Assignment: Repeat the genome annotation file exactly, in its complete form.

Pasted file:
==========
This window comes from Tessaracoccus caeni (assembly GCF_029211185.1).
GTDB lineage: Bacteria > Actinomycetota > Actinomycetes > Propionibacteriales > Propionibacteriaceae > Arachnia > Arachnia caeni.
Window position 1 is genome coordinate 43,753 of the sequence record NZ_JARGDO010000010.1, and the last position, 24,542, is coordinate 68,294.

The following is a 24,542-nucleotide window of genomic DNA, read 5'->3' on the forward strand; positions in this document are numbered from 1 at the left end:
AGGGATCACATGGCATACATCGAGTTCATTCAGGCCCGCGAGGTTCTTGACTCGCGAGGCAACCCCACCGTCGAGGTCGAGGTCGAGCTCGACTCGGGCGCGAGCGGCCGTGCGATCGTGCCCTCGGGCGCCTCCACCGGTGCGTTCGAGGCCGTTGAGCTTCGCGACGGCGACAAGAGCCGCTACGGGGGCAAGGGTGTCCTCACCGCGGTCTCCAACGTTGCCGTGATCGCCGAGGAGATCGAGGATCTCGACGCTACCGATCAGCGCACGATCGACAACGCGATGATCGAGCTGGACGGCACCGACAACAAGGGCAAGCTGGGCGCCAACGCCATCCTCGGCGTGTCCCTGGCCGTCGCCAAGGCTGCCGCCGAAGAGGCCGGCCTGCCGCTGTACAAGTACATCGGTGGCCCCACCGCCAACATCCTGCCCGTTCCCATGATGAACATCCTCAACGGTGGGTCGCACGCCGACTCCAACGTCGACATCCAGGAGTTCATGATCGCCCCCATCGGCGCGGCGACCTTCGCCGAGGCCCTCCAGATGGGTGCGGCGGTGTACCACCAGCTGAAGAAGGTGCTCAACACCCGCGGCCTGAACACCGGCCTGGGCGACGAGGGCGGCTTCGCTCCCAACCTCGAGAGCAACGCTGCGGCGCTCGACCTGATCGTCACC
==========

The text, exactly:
This window comes from Tessaracoccus caeni (assembly GCF_029211185.1).
GTDB lineage: Bacteria > Actinomycetota > Actinomycetes > Propionibacteriales > Propionibacteriaceae > Arachnia > Arachnia caeni.
Window position 1 is genome coordinate 43,753 of the sequence record NZ_JARGDO010000010.1, and the last position, 24,542, is coordinate 68,294.

The following is a 24,542-nucleotide window of genomic DNA, read 5'->3' on the forward strand; positions in this document are numbered from 1 at the left end:
AGGGATCACATGGCATACATCGAGTTCATTCAGGCCCGCGAGGTTCTTGACTCGCGAGGCAACCCCACCGTCGAGGTCGAGGTCGAGCTCGACTCGGGCGCGAGCGGCCGTGCGATCGTGCCCTCGGGCGCCTCCACCGGTGCGTTCGAGGCCGTTGAGCTTCGCGACGGCGACAAGAGCCGCTACGGGGGCAAGGGTGTCCTCACCGCGGTCTCCAACGTTGCCGTGATCGCCGAGGAGATCGAGGATCTCGACGCTACCGATCAGCGCACGATCGACAACGCGATGATCGAGCTGGACGGCACCGACAACAAGGGCAAGCTGGGCGCCAACGCCATCCTCGGCGTGTCCCTGGCCGTCGCCAAGGCTGCCGCCGAAGAGGCCGGCCTGCCGCTGTACAAGTACATCGGTGGCCCCACCGCCAACATCCTGCCCGTTCCCATGATGAACATCCTCAACGGTGGGTCGCACGCCGACTCCAACGTCGACATCCAGGAGTTCATGATCGCCCCCATCGGCGCGGCGACCTTCGCCGAGGCCCTCCAGATGGGTGCGGCGGTGTACCACCAGCTGAAGAAGGTGCTCAACACCCGCGGCCTGAACACCGGCCTGGGCGACGAGGGCGGCTTCGCTCCCAACCTCGAGAGCAACGCTGCGGCGCTCGACCTGATCGTCACC